Pakistan has been a signatory to the FCTC for the good part of almost two decades and needs to implement the articles in letter and spirit.
Graphic and pictorial health warnings under Article 11, have emerged as a crucial tool in public health efforts to curb tobacco consumption globally. This article explores the best practices associated with these warnings across different tobacco product categories, emphasizing the impact on smoking initiation and cessation. Many jurisdictions have adopted stringent measures to combat smoking-related health issues through graphic and pictorial health warnings. Australia, for instance, has been a pioneer in this regard, implementing plain packaging coupled with graphic warnings on cigarette packs.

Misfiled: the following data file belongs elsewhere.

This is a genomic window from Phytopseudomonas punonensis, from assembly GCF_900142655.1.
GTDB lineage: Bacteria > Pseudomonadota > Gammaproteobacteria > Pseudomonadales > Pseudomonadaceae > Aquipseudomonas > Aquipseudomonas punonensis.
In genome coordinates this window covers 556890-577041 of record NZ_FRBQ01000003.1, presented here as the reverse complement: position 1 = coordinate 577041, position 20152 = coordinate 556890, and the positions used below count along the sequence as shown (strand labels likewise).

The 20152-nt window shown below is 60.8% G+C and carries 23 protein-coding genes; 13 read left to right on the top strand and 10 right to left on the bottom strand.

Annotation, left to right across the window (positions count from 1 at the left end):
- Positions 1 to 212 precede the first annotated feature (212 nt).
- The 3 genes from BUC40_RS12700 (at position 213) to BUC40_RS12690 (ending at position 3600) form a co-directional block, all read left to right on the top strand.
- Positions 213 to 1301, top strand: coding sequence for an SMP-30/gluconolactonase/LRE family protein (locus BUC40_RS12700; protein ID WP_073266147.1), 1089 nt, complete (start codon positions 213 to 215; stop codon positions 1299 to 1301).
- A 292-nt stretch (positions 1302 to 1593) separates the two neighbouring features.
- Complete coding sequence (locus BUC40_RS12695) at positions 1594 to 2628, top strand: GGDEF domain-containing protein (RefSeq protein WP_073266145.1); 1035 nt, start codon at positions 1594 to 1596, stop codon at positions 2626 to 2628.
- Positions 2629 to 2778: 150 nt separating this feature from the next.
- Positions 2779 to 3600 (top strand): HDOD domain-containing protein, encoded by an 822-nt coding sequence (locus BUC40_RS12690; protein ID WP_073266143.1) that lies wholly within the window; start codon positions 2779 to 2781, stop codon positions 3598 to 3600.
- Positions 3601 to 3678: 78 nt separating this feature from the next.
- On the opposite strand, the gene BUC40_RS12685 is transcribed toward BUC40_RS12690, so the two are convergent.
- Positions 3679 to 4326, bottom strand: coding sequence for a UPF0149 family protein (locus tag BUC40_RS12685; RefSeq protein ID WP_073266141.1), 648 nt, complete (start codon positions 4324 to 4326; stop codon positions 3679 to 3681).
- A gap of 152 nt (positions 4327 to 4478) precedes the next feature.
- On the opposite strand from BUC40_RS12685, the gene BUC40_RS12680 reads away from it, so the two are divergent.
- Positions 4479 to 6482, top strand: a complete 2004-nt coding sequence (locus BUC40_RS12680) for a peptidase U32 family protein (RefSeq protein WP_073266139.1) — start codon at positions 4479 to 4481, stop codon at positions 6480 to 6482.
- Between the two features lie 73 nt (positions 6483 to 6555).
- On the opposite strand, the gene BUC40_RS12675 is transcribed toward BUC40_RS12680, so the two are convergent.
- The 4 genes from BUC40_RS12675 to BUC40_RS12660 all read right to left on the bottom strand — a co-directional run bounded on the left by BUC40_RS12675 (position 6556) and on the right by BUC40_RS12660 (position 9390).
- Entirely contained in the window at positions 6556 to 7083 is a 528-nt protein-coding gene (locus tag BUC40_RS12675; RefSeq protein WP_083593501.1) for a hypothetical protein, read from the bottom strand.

Chapman et. Al., in their 2020 research suggested that such measures significantly influence smokers by delivering impactful visual messages about the health risks associated with smoking. Similarly, Hammond et. al., observed that Canada has also been at the forefront of utilizing explicit graphic imagery to discourage smoking initiation and promote cessation. Their approach involves rotating sets of graphic warnings on cigarette packages, ensuring constant exposure to new visual stimuli. Canada has taken a global lead in placing warning on each individual cigarette, indeed a unique approach.
Moreover, studies indicate that the effectiveness of graphic warnings is not confined to traditional cigarettes but extends to electronic tobacco products and smokeless tobacco as well. Brazil, for instance, has successfully implemented graphic warnings on smokeless tobacco products, contributing to increased awareness and behavioral changes among consumers.